Short and tight muscles are at an increased risk of being strained or pulled when the body is subject to physical activity. Incorporating regular stretching into your movement routine helps avoid this.
Reduced soreness and improved recovery post-workout
The increased blood flow aids the process of healing which is crucial to getting stronger. Additionally, better recovery also means that you’re in better shape for your next workout.
Prevents muscles from becoming perennially short and tight
Sitting for long hours or holding any position for long hours, involves putting certain muscles in a shortened state (sitting makes your hip flexors short and tight). Over the long term, these muscles become short and tight even when not sitting. Stretching helps prevent this to a certain degree and helps you move through your daily activities better.
Should everyone stretch?
How do you know if you’re tight and inflexible? There's a simple test: Stand up and get your feet together, while keeping your knees straight. Now, slowly bend over, and gently; see if you can touch the floor with your fingers. If you’re unable to do then your body is kinda stiff and a good stretch regularly, involving the major muscle groups, would do you a world of good.
What if you can touch the floor, easily? Extremely flexible people are advised not to stretch even if it provides relief. Why? Muscle tension. If their muscles are not short and tight, to begin with, they are long and lax already. Performing stretches on such muscle groups would do more harm than good. Instead, it is better to do other movement patterning that concentrates on range of motion and fitness routines that are gentle and do not involve any risk of injury.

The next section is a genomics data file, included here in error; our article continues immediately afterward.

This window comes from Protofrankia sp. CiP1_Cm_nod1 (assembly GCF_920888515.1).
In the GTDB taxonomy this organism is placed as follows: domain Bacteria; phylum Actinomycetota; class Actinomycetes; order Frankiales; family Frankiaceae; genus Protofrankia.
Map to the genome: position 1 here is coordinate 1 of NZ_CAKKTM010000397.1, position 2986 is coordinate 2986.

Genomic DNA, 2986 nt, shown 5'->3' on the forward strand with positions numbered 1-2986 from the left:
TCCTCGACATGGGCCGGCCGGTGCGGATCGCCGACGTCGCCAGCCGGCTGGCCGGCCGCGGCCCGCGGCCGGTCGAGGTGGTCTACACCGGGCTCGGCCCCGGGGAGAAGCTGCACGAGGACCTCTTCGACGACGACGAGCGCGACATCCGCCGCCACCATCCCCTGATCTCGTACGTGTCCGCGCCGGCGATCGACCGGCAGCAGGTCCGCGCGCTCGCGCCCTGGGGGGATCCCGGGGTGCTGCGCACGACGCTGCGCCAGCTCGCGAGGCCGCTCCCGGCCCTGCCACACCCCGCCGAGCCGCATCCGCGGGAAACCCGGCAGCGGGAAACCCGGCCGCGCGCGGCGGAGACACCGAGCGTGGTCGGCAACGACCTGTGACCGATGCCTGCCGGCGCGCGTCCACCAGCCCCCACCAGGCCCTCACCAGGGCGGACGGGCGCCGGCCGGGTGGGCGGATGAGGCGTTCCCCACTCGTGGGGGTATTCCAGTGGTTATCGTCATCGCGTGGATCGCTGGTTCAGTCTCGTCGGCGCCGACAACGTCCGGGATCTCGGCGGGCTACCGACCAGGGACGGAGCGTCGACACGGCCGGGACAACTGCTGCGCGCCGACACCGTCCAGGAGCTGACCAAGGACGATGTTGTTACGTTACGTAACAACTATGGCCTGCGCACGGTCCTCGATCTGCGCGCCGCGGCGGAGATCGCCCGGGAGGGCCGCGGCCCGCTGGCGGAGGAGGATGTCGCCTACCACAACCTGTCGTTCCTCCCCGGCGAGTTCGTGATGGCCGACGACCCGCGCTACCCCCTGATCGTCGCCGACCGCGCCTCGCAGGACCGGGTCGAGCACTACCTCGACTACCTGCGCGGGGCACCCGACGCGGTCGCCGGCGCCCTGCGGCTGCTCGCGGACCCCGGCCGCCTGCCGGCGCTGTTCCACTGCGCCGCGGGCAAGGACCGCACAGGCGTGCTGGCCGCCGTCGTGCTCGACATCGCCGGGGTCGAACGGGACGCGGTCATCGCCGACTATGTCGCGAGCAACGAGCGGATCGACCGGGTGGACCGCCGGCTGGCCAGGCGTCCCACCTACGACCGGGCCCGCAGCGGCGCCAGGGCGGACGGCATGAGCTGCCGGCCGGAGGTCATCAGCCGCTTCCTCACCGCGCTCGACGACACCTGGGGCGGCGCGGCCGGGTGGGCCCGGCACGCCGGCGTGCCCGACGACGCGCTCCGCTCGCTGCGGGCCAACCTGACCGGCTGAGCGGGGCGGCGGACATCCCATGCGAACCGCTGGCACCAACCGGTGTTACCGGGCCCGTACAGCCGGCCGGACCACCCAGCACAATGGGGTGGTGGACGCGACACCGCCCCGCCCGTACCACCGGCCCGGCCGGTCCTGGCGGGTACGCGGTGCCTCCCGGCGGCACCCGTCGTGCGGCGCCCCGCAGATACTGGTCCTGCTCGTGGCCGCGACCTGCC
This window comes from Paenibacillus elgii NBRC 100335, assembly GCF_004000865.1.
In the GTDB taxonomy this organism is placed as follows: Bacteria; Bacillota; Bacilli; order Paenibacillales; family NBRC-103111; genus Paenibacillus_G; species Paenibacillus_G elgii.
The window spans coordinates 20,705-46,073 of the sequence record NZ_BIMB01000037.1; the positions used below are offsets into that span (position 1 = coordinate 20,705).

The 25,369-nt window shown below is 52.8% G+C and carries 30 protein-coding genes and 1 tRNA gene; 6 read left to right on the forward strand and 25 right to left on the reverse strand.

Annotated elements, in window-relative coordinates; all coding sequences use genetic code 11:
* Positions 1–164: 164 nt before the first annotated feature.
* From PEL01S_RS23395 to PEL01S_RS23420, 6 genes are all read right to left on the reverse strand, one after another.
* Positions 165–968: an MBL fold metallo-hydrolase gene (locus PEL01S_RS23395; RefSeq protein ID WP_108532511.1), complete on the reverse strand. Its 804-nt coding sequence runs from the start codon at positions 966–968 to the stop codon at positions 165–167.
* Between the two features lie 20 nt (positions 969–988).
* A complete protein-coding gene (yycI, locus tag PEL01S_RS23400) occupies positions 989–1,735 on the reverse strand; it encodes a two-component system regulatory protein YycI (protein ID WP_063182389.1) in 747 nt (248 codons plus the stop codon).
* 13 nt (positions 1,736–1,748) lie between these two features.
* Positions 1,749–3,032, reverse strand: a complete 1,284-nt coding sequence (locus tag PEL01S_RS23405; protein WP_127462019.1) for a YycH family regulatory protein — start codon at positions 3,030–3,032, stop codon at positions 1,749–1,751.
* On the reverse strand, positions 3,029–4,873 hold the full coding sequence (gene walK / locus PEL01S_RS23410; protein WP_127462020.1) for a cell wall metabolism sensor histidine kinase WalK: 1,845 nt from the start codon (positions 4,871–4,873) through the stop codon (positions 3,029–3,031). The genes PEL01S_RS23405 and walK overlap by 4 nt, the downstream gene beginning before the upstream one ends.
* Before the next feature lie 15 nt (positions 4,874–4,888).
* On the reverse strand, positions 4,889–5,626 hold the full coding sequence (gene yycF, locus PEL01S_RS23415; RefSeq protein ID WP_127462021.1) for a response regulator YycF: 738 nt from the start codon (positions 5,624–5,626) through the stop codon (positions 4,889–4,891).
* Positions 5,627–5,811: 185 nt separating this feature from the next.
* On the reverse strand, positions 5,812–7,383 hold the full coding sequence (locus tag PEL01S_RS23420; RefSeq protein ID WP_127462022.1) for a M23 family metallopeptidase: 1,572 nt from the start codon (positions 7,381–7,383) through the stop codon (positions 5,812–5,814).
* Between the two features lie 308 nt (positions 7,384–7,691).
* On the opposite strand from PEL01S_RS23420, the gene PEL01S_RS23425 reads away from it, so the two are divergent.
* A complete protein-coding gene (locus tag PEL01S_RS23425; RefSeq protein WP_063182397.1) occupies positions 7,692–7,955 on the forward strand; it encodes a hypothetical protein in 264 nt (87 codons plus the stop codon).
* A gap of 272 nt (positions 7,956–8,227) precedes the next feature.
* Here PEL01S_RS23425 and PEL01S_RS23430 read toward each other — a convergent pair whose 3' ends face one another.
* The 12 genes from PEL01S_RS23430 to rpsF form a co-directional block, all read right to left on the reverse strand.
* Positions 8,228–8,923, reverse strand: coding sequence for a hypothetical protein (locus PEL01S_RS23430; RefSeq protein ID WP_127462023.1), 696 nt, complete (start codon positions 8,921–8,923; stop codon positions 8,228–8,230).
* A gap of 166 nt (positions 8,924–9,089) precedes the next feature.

How to stretch safely
Now this is very important. For all the world of good they bring to your life, it is counter productive if your stretching routine ends with you curled up in a ball of pain. So, how does one stretch safely?
By keeping certain basic things in mind: moving gently, yet purposefully; listening and paying attention to your body and moving with it; not forcing your body into a desired position by fighting with it; and by stopping immediately in the event of pain.
Moving with your breath, ie, breathing deeply, emptying your lung and using that rhythm to sink into and deepen the stretch would ensure you are working with your body. Yanking your limbs aggressively and pushing to the point of pain are all ways to land yourself in a physical therapy rehab clinic.
When should you stretch?